The Religion & Culture Web Forum
Many Gods, Many Paths: Hinduism and Religious Diversity
by Wendy Doniger (University of Chicago)
This month, the Web Forum features an essay by Wendy Doniger, which discusses the popular conception of Hinduism as a religion of tolerance in the context of recent expressions of religious and social exclusivity:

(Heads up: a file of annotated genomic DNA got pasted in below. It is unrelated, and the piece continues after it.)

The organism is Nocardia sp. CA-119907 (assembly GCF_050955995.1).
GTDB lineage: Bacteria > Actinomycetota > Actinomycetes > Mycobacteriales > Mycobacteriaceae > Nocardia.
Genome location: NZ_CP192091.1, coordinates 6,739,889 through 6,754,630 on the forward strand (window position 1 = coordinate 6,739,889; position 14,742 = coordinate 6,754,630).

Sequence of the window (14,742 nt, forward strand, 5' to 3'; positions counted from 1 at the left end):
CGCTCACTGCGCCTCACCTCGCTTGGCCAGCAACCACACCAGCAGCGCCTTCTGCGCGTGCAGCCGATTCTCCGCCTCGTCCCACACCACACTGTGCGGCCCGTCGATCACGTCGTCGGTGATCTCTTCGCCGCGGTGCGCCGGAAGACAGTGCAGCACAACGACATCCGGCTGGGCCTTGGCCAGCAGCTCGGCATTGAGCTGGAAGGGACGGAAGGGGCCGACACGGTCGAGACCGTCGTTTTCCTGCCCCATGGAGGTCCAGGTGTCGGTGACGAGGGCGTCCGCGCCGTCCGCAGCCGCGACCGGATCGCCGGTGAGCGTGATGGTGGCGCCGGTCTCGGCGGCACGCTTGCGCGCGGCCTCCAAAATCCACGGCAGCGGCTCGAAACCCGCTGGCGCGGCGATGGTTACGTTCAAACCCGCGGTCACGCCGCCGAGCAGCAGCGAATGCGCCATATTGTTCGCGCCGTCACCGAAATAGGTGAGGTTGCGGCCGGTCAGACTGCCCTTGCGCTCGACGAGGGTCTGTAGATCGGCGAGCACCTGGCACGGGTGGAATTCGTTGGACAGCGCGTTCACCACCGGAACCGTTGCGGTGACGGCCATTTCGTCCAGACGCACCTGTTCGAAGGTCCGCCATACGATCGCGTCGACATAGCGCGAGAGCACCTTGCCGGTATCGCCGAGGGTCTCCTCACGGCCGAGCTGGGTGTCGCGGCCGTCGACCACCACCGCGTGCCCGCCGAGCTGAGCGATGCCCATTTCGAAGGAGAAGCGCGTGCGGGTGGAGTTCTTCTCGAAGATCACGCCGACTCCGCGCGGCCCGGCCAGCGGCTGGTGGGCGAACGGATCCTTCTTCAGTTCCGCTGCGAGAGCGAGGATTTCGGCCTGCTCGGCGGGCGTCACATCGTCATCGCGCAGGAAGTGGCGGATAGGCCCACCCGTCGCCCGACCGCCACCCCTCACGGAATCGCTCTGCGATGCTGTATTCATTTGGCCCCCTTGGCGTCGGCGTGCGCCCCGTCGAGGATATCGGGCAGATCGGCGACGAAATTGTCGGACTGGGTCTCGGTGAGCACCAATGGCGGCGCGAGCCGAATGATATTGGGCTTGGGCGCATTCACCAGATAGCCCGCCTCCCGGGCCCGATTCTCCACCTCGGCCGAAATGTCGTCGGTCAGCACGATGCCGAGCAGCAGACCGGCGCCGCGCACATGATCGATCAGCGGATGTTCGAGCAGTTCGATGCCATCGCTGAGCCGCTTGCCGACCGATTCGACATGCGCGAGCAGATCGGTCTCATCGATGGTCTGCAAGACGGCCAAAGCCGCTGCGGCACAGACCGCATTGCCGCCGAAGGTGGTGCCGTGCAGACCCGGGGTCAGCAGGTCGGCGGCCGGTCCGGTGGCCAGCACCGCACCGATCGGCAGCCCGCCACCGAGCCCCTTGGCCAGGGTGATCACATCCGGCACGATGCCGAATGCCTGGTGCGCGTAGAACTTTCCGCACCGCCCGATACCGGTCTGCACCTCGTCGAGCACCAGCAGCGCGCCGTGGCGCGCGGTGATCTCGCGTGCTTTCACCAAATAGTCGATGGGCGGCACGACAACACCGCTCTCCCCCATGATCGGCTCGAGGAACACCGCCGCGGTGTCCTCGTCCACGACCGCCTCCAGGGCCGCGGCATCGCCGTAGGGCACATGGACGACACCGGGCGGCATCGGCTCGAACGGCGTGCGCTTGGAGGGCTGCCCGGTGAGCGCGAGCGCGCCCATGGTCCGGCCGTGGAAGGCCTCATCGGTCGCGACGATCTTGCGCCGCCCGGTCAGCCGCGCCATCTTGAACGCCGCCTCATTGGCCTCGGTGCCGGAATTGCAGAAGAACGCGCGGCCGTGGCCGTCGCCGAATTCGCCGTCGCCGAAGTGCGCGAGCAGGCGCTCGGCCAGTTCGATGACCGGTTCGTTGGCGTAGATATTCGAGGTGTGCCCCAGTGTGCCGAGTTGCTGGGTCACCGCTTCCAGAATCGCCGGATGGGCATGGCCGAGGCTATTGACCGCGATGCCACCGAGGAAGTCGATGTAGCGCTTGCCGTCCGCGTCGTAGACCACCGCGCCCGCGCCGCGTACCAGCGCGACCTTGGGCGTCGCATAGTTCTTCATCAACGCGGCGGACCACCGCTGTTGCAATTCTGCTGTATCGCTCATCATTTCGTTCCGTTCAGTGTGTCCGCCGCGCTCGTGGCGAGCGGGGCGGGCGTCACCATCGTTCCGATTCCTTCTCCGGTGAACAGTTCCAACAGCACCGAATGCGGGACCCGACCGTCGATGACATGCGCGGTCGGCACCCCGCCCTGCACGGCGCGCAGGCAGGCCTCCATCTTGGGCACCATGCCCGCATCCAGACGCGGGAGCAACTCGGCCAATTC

The sort of pluralism that has prevailed in Hinduism is thus more of a multiplicity, often a belligerent multiplicity, than the mellow universalism that it has often claimed to be. But we can learn from India's long and complex history of pluralism not just some of the pitfalls to avoid—some of the mistakes that we need not repeat—but successes that we can emulate. We can follow in the paths of individuals like the Upanishadic kings or Yudhishthira or Akbar or Kabir or Gandhi, or indeed most rank-and-file Hindus, who embodied a truly tolerant individual pluralism. We can also take heart from movements within Hinduism that rejected both hierarchy and violence, of which the most obviously significant is the bhakti movement that included women and Dalits within its ranks, rejected violent sacrifice, and advocated a theology of love. Yet here, too, we must curb our optimism by noting that it was in the name of bhakti (devotion) to the god Ram that the militant Hindus tore down the Babri mosque.